Laura Iseppi

title.none: Hill-Vásquez, Sacred Players (Laura Iseppi)

identifier.other: baj9928.0805.010 08.05.10

identifier.issn: 1096-746X

description.statementofresponsibility: Laura Iseppi, Università di Verona,

publisher.none: .

date.issued: 2008

identifier.citation: Hill-Vásquez, Heather. Sacred Players: The Politics of Response in the Middle English Religious Drama. Washington, D.C.: Catholic University of America Press, 2007. Pp. vii, 223. $59.95 (hb) 978-0-8132-1497-9 (hb). ISBN: .

type.none: Review

relation.ispartof: The Medieval Review

The Medieval Review 08.05.10

Hill-Vásquez, Heather. Sacred Players: The Politics of Response in the Middle English Religious Drama. Washington, D.C.: Catholic University of America Press, 2007. Pp. vii, 223. $59.95 (hb) 978-0-8132-1497-9 (hb). ISBN: .

Reviewed by:

Laura Iseppi
Università di Verona

The relevance of Heather Hill-Vásquez's contribution to the investigation of religious drama in Middle English is perhaps best expressed in her own words. Sacred Players: The Politics of Response in the Middle English Religious Drama, through the analysis of numerous textual examples and spanning a century and a half, aims at showing "the ability of religious serve as a force of conversion, change, and reform" (171). I will say right away that I found the overall emphasis on dramatic "power" quite fascinating and, though not entirely convincing in all the declensions offered by the author, definitely worth reading about. I particularly enjoyed Hill-Vásquez's attempt at overcoming "traditions" in a number of ways: by reading a couple of cycle plays as the result of Protestant rewritings-when their belonging to the Catholic mainstream has never really been discussed; by attributing to late medieval audiences the capacity to appropriate an active role in the performances to "shape, define, and even challenge devotional experience" (78)--a role which is usually attributed to the clerical authorities responsible for controlling the liturgy; and finally, by suggesting that a "fluid approach to gender" might be at work "in uniting the meaning and power of Christ's birth and death with the present-day experiences of the drama's participants"(125)-when gender "fluidity" in this kind of drama is generally linked exclusively to a comic intent. Furthermore, and laudably, Hill-Vásquez spurs her readers to "reconsider what we mean by 'medieval' and 'Renaissance'". "Thus," she adds, "a main goal of this book has been to complicate the historical categories we apply to this genre of texts, whose own fluidity of performance possibilities seems to have been eagerly embraced and usefully politicized by various competing (and coexisting) forces with various allegiances: clergy and laity, artisans and merchants, Catholics and Protestants" (204). Whether we concur thoroughly in her textual analysis or not, whether we agree that "such possibilities" were actually "eagerly embraced" by the parties she mentions, we cannot but appreciate Hill-Vásquez's attempts at "recycling" (77) and "reshaping" (78) our notions of what Middle English religious drama is.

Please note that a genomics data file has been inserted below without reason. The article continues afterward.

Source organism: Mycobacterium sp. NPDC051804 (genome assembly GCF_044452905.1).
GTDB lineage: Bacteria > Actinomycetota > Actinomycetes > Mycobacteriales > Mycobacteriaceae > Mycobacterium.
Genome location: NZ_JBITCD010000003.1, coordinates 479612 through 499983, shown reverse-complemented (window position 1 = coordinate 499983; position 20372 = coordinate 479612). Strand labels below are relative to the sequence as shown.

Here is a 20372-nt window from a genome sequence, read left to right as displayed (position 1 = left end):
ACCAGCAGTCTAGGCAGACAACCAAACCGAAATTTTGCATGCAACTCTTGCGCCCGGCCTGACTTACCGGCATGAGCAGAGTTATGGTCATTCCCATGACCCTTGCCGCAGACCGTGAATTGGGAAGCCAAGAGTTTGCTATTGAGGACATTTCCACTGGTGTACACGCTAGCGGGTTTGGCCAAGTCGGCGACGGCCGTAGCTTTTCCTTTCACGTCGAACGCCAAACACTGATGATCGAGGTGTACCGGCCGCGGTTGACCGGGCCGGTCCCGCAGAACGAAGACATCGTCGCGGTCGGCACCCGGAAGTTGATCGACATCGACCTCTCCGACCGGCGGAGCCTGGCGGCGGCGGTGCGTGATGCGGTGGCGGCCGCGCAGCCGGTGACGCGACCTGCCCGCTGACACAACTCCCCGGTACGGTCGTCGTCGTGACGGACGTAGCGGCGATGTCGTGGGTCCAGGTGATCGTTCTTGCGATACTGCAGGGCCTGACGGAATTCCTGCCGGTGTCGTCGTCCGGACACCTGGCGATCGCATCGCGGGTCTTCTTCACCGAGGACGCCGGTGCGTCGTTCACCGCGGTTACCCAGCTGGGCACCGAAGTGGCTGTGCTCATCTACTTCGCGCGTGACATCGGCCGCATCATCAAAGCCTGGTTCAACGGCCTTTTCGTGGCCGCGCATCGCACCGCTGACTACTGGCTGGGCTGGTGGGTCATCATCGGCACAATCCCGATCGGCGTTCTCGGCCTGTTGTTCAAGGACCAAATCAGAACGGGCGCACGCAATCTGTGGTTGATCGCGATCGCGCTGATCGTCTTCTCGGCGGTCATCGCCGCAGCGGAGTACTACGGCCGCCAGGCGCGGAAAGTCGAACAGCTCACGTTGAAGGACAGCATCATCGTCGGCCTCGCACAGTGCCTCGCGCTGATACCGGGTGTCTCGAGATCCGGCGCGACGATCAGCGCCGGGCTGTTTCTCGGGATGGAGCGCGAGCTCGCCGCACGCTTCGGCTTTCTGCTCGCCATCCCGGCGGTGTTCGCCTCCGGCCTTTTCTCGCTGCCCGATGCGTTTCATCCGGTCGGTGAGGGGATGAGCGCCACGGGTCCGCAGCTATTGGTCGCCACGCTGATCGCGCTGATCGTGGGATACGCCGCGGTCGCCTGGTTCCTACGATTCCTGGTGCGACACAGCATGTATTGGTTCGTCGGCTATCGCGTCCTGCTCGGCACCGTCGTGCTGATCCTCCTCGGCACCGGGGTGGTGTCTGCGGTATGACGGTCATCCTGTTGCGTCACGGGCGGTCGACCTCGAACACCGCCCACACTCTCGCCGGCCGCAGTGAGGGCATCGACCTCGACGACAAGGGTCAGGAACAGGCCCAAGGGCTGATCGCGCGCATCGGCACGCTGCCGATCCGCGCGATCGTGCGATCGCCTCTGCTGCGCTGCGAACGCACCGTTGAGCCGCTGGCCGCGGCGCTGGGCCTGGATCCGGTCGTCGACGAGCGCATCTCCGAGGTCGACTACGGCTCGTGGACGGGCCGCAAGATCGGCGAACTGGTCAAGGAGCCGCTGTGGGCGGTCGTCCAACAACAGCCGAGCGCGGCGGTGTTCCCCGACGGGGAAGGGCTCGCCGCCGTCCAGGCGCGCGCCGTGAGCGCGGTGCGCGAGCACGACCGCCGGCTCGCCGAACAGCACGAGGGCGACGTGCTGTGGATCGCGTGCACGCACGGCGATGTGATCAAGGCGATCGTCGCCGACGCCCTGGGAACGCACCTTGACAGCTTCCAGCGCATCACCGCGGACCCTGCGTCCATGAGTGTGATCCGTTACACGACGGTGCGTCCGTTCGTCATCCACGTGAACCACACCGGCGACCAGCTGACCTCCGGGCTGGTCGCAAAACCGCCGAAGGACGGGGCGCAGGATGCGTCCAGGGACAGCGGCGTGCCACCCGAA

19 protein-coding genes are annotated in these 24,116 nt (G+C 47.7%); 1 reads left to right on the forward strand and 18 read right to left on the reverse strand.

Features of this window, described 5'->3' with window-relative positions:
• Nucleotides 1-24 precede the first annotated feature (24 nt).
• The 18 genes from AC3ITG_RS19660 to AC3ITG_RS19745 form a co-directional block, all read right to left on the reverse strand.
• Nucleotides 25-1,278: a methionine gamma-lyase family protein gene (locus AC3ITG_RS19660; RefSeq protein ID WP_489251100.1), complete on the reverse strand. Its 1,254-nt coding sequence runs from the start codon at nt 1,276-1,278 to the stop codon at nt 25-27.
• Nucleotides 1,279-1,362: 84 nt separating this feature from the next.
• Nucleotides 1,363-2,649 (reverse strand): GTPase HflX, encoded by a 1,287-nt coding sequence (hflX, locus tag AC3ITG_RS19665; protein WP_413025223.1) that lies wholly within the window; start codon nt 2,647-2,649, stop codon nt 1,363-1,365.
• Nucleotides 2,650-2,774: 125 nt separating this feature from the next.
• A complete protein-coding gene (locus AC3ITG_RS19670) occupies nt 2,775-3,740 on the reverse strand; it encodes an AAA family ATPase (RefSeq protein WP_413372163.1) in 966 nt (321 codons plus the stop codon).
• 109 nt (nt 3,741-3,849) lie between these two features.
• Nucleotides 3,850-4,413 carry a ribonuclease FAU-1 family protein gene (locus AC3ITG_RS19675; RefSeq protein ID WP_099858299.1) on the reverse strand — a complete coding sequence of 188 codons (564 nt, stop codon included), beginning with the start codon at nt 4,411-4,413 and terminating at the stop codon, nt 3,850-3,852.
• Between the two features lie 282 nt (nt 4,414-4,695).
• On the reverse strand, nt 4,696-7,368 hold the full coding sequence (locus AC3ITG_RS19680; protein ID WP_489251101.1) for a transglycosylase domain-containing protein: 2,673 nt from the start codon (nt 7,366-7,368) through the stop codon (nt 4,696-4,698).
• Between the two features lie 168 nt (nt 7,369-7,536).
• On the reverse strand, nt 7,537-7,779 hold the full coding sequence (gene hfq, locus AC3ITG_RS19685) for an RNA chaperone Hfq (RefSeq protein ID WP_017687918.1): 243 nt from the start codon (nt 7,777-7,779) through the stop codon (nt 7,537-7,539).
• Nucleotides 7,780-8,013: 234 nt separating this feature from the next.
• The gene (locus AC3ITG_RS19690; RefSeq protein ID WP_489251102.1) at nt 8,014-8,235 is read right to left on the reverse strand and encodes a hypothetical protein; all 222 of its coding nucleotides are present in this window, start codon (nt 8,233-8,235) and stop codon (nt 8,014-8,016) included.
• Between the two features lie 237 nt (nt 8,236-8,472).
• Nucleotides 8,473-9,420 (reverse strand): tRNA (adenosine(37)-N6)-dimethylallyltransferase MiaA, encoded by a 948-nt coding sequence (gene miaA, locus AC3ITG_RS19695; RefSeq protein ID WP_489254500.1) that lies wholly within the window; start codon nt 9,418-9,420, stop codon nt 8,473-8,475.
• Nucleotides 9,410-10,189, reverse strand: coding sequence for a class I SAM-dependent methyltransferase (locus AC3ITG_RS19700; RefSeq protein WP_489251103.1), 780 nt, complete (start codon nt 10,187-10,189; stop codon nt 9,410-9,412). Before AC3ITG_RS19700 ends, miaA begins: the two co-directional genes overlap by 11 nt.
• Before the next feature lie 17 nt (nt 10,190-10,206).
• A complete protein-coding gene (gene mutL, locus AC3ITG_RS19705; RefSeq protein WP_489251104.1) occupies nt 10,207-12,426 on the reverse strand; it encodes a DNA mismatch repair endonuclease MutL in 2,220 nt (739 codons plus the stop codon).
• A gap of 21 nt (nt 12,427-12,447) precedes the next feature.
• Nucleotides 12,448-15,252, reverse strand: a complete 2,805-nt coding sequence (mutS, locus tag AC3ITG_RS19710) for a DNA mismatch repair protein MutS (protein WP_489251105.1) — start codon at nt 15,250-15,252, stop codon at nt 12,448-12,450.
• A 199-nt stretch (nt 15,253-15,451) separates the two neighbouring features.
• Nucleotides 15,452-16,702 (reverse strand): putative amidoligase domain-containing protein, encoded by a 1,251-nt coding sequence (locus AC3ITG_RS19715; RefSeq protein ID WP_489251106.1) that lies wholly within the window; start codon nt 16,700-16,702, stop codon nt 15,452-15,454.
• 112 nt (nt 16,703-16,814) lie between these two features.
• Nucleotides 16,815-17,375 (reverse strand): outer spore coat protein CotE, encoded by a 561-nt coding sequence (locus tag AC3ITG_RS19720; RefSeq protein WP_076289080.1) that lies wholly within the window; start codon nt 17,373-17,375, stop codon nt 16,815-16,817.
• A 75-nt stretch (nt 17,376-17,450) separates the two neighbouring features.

Sacred Players is divided into three distinct, though related, sections, each focused on a different kind of "response". The study opens with a part entitled "Reforming Response: Protestant Adaptations", which deals with a few aspects of the Chester Cycle and with the Digby Conversion of Saint Paul. Hill-Vásquez proceeds then to the analysis of what she calls examples of "Sanctifying Response", whose subtitle is "The Church and the 'Real Presence'". Here she mainly discusses the Croxton Play of the Sacrament and themes related to "response and responsibility" in the York Cycle. The third and final section is dedicated to questions of gender, its title being Gendering Response: Christ's Body and God's Word. In this case, the author's attention falls on the Digby Candlemas Day and the Killing of the Children of Israel and on a couple of explicitly Protestant plays.

In her Introduction Hill-Vásquez acknowledges her debt to Hans Robert Jauss's "reception aesthetic", to "new historicism", and to "feminist criticism" (5), referring in particular, but not only, to Judith Butler's work on the "subversion of identity". Her references to these theoretical attitudes seem though, throughout her study, to be simply applied on a matter that is too complex and too linked to its specific historical, geographical, economic, and social environment to be dealt with in general terms. The difficulties that this genre poses-not least the textual integrity of the cycles, the question of dating, and that of their performance history-have been at the center of scholarly investigations for a long time, of course, and the readers of Hill-Vásquez's study might feel that highlighting the possibility that some of the cycle plays were "recycled" as reformed texts, with reformed agendas, based on a renewed attention to their dating is in itself a stimulating new reading without the need to justify it referring, for instance, to Jauss's equally stimulating "Rezeptionsästhetik", which, by the way, is misspelled in the text (21). Or, if the need is strongly felt, it should be dealt with through an accurate study of the ways in which that theory is applicable to the material under investigation and not simplistically stating that "the late [Chester] Banns appear to participate in [Jauss's notion of the] 'change of horizons'" (21) or that Butler's "fluidity of identities" is what explains the subtle, and most importantly, hypothesized multi-layering of gender characteristics in the Digby Killing of the Children. These are all excellent theoretical statements, but applying them to fifteenth-century English religious drama requires, I believe, more than a simple appropriation of terms.